To increase community sensitization to take a leading role we already started meeting with GVHs [group village headmen/women] to help us with sensitizing the community so that there should be uptake of services so that the community should know that when they go for vaccination service they can also receive family planning services

3.4.3. Family Planning Concerns and Norms

One of the main barriers to accessing family planning services was concerns about negative health effects of contraceptive methods and social norms opposing family planning. As noted by a family planning provider in Ntchisi:
If they hear rumors and have some fears about family planning, some women may not access the servicesfor example, people say that when you are taking family planning methods, it means you will never have a child, so there is need to dispel those rumors. If you counsel the person properly, she understands.

3.4.4. Partner Engagement and Male Involvement

Some health workers reported that men restricted their wives from accessing family planning services. For example, an HSA in Ntchisi noted:
In my view, I think the problems are coming due to lack of male involvement; there are some men that are restricting their wives from accessing family planning services so women have devised to use two health passports [client-held health records] where one health passport is strictly for family planning services; in that way the husband does not know that the wife is on family planning.

4. Discussion

This study sought to understand whether integration of family planning and immunization services at community sites and health facilities was associated with a change in experience of care and uptake of modern contraception and routine infant immunization services, as well as how contextual factors affect implementation, provision of care, and use of integrated services.
This study’s finding that family planning integration had no statistically significant effect on immunization outcomes (consistent with results from studies in Liberia [7,9], Rwanda [10] and Togo [11]) should be reassuring to the immunization community in that service integration was not shown to detract from immunization outcomes. DPT dropout rates remained under 10% during the study period, except for one month (likely unrelated to the intervention). According to the World Health Organization, a dropout rate of 10% or higher is indicative of problems with service utilization [13]. We did not expect that the intervention would affect uptake of DPT1, which can be used as a proxy for immunization access. The finding that the number of DPT3 immunization doses administered and the proportion of DPT1 and DPT3 immunization doses provided at outreach were not negatively impacted by the intervention suggests parents were comfortable receiving family planning services when bringing their infants for immunization.
Statistically significant increases in the total number of family planning clients at the 14 facilities in Dowa with at least 80% of monthly reports available, are likely, in part, a result of other previous and ongoing projects working to improve family planning uptake across the country and district. As such, while this service integration effort was not solely responsible for the total increase in family planning clients throughout the study period, we believe that it contributed to it.
The lack of statistical significance among new contraceptive users may be due to the relatively small numbers of family planning clients classified as new users and that “lapsed” postpartum users (who had previously used a family planning method) are not considered new users. At a global level, experts have identified challenges with the “new user” indicator [14].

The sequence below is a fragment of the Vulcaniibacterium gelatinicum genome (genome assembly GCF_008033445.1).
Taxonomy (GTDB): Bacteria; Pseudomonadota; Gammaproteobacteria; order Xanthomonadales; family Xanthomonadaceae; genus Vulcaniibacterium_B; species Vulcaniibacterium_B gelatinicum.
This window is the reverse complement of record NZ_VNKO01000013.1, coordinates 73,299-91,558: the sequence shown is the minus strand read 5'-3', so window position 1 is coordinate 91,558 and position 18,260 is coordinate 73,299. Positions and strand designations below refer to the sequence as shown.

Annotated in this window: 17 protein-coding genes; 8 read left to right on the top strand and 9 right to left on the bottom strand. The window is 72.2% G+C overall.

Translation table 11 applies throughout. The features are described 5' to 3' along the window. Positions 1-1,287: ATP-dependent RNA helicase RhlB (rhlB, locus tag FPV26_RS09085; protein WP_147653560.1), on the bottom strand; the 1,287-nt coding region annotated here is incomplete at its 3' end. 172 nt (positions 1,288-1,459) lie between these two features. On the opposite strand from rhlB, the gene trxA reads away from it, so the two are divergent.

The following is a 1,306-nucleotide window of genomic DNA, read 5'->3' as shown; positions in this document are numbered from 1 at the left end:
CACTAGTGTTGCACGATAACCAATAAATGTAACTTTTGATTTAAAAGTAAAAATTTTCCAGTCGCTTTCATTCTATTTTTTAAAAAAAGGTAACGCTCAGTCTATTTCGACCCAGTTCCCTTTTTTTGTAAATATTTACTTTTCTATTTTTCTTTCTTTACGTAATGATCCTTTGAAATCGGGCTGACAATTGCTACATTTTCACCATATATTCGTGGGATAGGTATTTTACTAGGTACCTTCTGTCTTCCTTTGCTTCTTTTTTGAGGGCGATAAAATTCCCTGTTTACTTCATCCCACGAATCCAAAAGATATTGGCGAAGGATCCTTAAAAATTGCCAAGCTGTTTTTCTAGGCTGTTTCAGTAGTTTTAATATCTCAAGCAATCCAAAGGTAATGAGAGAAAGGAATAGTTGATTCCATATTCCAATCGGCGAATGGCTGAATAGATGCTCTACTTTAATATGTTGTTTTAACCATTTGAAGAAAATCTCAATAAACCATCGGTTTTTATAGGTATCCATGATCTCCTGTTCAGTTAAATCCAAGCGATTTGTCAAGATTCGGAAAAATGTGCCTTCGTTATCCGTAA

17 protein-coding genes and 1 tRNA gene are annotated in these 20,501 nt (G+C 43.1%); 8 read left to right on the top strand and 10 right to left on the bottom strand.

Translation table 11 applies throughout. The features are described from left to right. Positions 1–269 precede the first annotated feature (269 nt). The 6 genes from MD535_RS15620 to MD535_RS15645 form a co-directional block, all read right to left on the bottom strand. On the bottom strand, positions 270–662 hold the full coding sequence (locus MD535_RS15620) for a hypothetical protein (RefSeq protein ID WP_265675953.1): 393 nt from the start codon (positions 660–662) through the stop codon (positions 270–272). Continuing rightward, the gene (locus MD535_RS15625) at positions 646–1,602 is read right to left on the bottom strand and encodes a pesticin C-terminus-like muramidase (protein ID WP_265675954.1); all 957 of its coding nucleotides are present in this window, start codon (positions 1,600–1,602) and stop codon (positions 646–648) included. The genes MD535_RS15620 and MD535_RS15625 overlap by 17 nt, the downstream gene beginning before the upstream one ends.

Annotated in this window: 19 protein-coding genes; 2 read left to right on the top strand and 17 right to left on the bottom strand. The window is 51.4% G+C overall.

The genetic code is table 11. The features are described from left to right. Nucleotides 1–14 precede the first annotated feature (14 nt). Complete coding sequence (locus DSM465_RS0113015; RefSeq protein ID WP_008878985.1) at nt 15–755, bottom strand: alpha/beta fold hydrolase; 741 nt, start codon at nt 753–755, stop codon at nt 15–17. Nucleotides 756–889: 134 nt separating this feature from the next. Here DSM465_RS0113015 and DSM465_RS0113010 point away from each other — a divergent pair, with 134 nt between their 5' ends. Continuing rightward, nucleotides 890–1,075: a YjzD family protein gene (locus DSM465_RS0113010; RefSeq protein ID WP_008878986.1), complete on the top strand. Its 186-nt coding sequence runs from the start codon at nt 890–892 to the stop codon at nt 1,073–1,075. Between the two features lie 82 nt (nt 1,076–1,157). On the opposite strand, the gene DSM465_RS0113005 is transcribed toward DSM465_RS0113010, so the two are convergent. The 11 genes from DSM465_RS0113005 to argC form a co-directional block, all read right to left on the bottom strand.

The most notable change during the study period was in the proportion of women accessing family planning at community sites. The average number of family planning clients who accessed community-based services almost doubled between the pre- and postintervention period, while the number of clients accessing services at facilities fell by roughly 30%. The proportion of total family planning clients accessing community-based services increased to an average of 64.4% after implementation of the intervention, which was close to the percentage of infants receiving DPT1 and DPT3 from community-based immunization services; 65.6% and 67.8%, respectively. There was a similarly significant increase in the number of new family planning users accessing services at community sites, but not a concurrent significant decrease in the number accessing facility-based services. This suggests that many women, and continuing family planning users in particular, may switch from facility-based to community-based family planning services because the latter are more accessible, while 30–40% of women may prefer (or have easier access to) facility-based services. Other recent studies have reached similar conclusions. A discrete choice experiment in rural Malawi found that improving the quality of community-based services shows more potential for expanding young (aged 15–24) people’s access to family planning services in rural areas than facility-based services and that service improvement may be an important tool for increasing the uptake of sexual and reproductive health services in this population [14].
Accessibility emerged as a major perceived benefit of the service integration, with respondents appreciating not having to travel as far to reach community-based services and not having to travel on two different days. Self-injection of injectable contraceptives was demonstrated to be feasible in Malawi [15], and the outreach platform can serve as an opportunity for initiation and follow-up of those users, giving women a full year on the method in only one visit. Training HSAs in provision of Implanon NXT (contraceptive implants) could also offer an opportunity to expand contraceptive options available through the outreach platform [16]. Attention should be paid to ensuring that HSAs counsel on the full range of contraceptive options, provide referrals, and facilitate women’s use of long-acting and permanent methods, as desired, especially considering the low representation of long-acting reversible contraceptives among the method mix in this study.